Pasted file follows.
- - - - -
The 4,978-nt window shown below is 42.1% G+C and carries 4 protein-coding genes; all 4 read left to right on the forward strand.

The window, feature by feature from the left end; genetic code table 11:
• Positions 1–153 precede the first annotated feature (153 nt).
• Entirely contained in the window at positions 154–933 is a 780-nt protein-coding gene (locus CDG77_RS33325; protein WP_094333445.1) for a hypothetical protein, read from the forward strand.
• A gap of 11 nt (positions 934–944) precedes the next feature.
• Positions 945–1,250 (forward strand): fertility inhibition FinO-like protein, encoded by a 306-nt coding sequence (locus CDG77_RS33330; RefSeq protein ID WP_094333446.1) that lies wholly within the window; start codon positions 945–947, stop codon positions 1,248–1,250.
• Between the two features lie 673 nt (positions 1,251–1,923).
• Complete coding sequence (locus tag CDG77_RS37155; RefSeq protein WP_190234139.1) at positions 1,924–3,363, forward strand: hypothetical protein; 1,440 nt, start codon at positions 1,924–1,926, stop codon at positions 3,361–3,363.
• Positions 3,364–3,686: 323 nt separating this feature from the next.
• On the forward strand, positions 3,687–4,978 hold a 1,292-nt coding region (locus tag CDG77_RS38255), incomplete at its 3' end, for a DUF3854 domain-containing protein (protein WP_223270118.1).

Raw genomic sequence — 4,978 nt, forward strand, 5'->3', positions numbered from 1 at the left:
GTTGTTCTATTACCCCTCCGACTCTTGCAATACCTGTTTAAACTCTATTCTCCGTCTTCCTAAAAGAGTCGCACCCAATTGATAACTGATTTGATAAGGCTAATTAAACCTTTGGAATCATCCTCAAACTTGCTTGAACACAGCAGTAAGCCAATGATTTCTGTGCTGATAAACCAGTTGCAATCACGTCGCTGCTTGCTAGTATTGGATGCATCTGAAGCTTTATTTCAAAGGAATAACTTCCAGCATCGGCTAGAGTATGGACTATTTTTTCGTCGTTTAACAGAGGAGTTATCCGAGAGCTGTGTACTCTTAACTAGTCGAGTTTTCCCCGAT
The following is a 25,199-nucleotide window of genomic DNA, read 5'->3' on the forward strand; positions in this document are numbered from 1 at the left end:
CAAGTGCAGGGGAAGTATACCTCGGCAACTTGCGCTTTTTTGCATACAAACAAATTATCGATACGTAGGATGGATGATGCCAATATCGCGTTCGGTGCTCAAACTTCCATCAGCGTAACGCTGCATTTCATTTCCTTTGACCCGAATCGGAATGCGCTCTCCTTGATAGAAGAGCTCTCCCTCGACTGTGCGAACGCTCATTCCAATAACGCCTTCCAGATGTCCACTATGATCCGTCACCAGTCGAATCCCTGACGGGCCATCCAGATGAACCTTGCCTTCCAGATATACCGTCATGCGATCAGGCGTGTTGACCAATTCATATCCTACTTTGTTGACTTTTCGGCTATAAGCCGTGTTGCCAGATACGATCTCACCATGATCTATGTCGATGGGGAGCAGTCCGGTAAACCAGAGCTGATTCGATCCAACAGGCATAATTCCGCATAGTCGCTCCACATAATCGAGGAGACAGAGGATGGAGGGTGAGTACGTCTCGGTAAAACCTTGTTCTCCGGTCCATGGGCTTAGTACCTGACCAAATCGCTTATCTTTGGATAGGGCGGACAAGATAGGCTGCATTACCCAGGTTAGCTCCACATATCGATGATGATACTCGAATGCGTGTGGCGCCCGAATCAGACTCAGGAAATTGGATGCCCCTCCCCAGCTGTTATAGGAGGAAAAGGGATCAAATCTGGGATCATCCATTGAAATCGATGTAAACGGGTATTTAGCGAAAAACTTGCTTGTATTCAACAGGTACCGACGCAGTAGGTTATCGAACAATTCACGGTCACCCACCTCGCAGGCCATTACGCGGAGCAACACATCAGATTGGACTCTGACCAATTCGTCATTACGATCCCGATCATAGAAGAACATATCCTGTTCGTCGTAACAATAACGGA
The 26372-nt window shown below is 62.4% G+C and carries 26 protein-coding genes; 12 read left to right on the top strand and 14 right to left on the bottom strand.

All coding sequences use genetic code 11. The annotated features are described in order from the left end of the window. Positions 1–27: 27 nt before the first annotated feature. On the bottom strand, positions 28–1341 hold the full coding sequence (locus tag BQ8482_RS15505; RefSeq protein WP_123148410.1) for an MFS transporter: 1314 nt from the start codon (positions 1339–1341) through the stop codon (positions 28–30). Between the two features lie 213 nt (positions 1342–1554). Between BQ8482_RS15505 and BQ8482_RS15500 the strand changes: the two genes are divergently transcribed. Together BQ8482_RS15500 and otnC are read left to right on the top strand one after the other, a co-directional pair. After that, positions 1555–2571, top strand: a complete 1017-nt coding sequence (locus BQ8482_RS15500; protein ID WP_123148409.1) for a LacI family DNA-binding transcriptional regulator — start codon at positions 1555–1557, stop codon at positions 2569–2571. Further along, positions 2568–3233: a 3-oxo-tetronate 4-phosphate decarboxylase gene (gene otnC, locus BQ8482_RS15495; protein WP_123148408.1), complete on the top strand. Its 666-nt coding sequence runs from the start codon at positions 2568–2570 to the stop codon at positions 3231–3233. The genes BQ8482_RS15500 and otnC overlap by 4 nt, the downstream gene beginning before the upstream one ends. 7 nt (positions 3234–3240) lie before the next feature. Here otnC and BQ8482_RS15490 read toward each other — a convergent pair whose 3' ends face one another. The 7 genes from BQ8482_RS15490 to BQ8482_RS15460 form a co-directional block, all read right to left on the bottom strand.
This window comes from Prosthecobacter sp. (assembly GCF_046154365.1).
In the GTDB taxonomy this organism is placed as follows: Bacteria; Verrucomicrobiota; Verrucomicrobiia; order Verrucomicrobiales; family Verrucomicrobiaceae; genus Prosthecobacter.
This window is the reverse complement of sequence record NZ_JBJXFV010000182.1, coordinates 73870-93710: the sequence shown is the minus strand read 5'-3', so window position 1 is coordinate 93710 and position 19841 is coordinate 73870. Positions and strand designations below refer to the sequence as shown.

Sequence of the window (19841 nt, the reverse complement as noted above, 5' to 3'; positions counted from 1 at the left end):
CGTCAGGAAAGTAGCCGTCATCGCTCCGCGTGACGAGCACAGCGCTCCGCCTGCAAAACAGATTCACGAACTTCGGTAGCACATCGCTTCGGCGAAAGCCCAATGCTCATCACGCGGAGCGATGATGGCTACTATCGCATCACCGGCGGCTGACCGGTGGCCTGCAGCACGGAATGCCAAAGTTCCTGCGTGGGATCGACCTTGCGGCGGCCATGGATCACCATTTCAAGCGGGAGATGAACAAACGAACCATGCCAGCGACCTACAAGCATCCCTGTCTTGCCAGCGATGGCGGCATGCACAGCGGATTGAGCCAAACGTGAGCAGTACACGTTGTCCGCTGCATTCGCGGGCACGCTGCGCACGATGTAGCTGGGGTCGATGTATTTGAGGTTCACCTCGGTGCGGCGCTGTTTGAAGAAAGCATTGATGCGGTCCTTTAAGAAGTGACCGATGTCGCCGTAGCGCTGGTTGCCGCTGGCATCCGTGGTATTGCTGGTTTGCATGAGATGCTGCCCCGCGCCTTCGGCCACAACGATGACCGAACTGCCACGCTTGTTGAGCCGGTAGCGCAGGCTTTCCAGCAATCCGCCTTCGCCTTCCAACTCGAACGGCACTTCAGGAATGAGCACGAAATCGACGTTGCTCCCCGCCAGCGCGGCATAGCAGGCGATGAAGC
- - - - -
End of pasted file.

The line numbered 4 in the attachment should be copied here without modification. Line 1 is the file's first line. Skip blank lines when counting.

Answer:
• Entirely contained in the window at positions 154–933 is a 780-nt protein-coding gene (locus CDG77_RS33325; protein WP_094333445.1) for a hypothetical protein, read from the forward strand.